The “It Gets Better” campaign is one of those brilliant, amazingly simple ideas. When faced with the torment of suicidal thoughts, it is sometimes extraordinarily difficult to see the world for its possibilities.
An article in the New York Times tells of the campaign’s origins:
The “It Gets Better” idea came to Dan Savage, 46, while he was riding the AirTrain shuttle to Kennedy International Airport last month and thinking about Billy Lucas, a 15-year-old from Indiana who committed suicide Sept. 9. The local news media reported that Mr. Lucas was bullied regularly.
Days earlier, Mr. Savage had blogged about the suicide, and a reader had written: “My heart breaks for the pain and torment you went through, Billy Lucas. I wish I could have told you that things get better.”
Mr. Savage said he felt the same way. But how to tell them? He gives talks at colleges regularly, but not at middle schools or high schools. “I would never get permission,” he said, blaming a system of “parents, preachers, and teachers” who “believe they can terrorize gay children out of being gay as they grow up.”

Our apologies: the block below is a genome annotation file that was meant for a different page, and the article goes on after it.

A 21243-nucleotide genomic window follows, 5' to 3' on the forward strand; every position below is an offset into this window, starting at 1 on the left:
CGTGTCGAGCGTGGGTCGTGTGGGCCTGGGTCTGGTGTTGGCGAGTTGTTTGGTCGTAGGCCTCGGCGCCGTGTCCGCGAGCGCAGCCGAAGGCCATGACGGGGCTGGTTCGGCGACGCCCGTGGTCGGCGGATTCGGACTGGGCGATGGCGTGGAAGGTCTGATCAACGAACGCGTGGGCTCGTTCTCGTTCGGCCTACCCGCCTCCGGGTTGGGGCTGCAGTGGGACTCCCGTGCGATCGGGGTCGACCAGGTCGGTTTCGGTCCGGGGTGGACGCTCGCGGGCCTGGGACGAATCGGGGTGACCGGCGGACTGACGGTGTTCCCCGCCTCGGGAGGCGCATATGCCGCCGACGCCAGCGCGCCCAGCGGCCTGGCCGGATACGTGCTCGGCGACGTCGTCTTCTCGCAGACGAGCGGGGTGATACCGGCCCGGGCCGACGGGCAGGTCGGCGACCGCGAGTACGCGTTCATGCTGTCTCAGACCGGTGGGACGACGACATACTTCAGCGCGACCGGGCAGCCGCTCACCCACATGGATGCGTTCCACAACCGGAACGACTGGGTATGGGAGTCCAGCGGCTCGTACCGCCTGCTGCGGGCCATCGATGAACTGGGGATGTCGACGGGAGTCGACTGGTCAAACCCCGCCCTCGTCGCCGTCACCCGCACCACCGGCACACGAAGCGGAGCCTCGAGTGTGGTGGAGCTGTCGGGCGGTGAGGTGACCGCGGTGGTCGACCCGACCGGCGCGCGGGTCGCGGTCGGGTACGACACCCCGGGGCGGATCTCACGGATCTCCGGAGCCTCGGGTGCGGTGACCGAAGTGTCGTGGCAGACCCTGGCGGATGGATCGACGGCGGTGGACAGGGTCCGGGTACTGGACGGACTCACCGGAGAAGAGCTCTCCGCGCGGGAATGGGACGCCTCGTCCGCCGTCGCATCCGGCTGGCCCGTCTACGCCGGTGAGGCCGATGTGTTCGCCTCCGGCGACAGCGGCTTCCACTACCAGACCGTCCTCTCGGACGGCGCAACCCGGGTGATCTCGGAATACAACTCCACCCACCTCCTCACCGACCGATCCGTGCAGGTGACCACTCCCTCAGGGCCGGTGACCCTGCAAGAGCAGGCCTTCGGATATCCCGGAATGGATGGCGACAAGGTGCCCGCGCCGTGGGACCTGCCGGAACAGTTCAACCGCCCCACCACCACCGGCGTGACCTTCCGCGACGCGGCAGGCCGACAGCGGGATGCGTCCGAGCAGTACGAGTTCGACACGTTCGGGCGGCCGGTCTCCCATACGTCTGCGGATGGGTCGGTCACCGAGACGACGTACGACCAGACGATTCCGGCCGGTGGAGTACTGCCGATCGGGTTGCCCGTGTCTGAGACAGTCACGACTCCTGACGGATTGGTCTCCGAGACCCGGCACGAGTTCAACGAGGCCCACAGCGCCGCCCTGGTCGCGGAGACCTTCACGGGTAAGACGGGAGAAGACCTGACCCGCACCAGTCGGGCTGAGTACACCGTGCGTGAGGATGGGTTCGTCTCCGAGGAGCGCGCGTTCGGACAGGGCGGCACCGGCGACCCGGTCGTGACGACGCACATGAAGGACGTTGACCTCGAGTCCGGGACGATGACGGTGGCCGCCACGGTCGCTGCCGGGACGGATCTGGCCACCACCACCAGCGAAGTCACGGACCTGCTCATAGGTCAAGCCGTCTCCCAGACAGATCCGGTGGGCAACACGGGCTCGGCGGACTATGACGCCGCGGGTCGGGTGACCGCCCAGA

His realization was this: “I was waiting for permission that—in the era of YouTube, Twitter, Facebook—I didn’t need anymore.”
The most popular video features Joel Burns, a Fort Worth city councilman, previously shown on Good Feed.
Mr. Burns’s message to gay teenagers was succinct: “The attitudes of society will change. Please live long enough to be here to see it.”